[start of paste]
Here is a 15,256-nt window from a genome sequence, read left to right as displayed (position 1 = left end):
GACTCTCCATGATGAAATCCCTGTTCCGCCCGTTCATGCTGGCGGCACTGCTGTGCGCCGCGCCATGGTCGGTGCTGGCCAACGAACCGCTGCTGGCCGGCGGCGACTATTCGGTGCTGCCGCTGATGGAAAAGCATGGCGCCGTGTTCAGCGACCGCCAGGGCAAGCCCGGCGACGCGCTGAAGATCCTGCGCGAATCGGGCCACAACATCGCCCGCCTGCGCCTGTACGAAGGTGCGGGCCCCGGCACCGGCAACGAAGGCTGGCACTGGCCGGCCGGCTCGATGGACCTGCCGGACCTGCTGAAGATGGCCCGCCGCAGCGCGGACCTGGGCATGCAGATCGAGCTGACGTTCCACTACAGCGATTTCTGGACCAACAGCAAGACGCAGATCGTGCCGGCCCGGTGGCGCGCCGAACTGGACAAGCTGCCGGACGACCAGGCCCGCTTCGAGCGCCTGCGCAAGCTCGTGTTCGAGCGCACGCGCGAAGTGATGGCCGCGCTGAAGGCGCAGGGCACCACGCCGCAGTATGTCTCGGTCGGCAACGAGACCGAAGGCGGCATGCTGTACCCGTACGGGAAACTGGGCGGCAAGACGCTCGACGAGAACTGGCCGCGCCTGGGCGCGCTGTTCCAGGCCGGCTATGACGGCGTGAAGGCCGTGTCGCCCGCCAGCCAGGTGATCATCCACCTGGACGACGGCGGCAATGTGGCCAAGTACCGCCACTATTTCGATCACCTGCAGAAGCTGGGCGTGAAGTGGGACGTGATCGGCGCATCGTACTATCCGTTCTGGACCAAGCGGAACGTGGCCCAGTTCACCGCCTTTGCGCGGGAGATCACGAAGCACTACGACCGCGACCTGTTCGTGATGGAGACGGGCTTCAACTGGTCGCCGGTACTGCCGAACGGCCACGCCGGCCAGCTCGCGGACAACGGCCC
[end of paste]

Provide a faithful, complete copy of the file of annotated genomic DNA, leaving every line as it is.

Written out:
Here is a 15,256-nt window from a genome sequence, read left to right as displayed (position 1 = left end):
GACTCTCCATGATGAAATCCCTGTTCCGCCCGTTCATGCTGGCGGCACTGCTGTGCGCCGCGCCATGGTCGGTGCTGGCCAACGAACCGCTGCTGGCCGGCGGCGACTATTCGGTGCTGCCGCTGATGGAAAAGCATGGCGCCGTGTTCAGCGACCGCCAGGGCAAGCCCGGCGACGCGCTGAAGATCCTGCGCGAATCGGGCCACAACATCGCCCGCCTGCGCCTGTACGAAGGTGCGGGCCCCGGCACCGGCAACGAAGGCTGGCACTGGCCGGCCGGCTCGATGGACCTGCCGGACCTGCTGAAGATGGCCCGCCGCAGCGCGGACCTGGGCATGCAGATCGAGCTGACGTTCCACTACAGCGATTTCTGGACCAACAGCAAGACGCAGATCGTGCCGGCCCGGTGGCGCGCCGAACTGGACAAGCTGCCGGACGACCAGGCCCGCTTCGAGCGCCTGCGCAAGCTCGTGTTCGAGCGCACGCGCGAAGTGATGGCCGCGCTGAAGGCGCAGGGCACCACGCCGCAGTATGTCTCGGTCGGCAACGAGACCGAAGGCGGCATGCTGTACCCGTACGGGAAACTGGGCGGCAAGACGCTCGACGAGAACTGGCCGCGCCTGGGCGCGCTGTTCCAGGCCGGCTATGACGGCGTGAAGGCCGTGTCGCCCGCCAGCCAGGTGATCATCCACCTGGACGACGGCGGCAATGTGGCCAAGTACCGCCACTATTTCGATCACCTGCAGAAGCTGGGCGTGAAGTGGGACGTGATCGGCGCATCGTACTATCCGTTCTGGACCAAGCGGAACGTGGCCCAGTTCACCGCCTTTGCGCGGGAGATCACGAAGCACTACGACCGCGACCTGTTCGTGATGGAGACGGGCTTCAACTGGTCGCCGGTACTGCCGAACGGCCACGCCGGCCAGCTCGCGGACAACGGCCC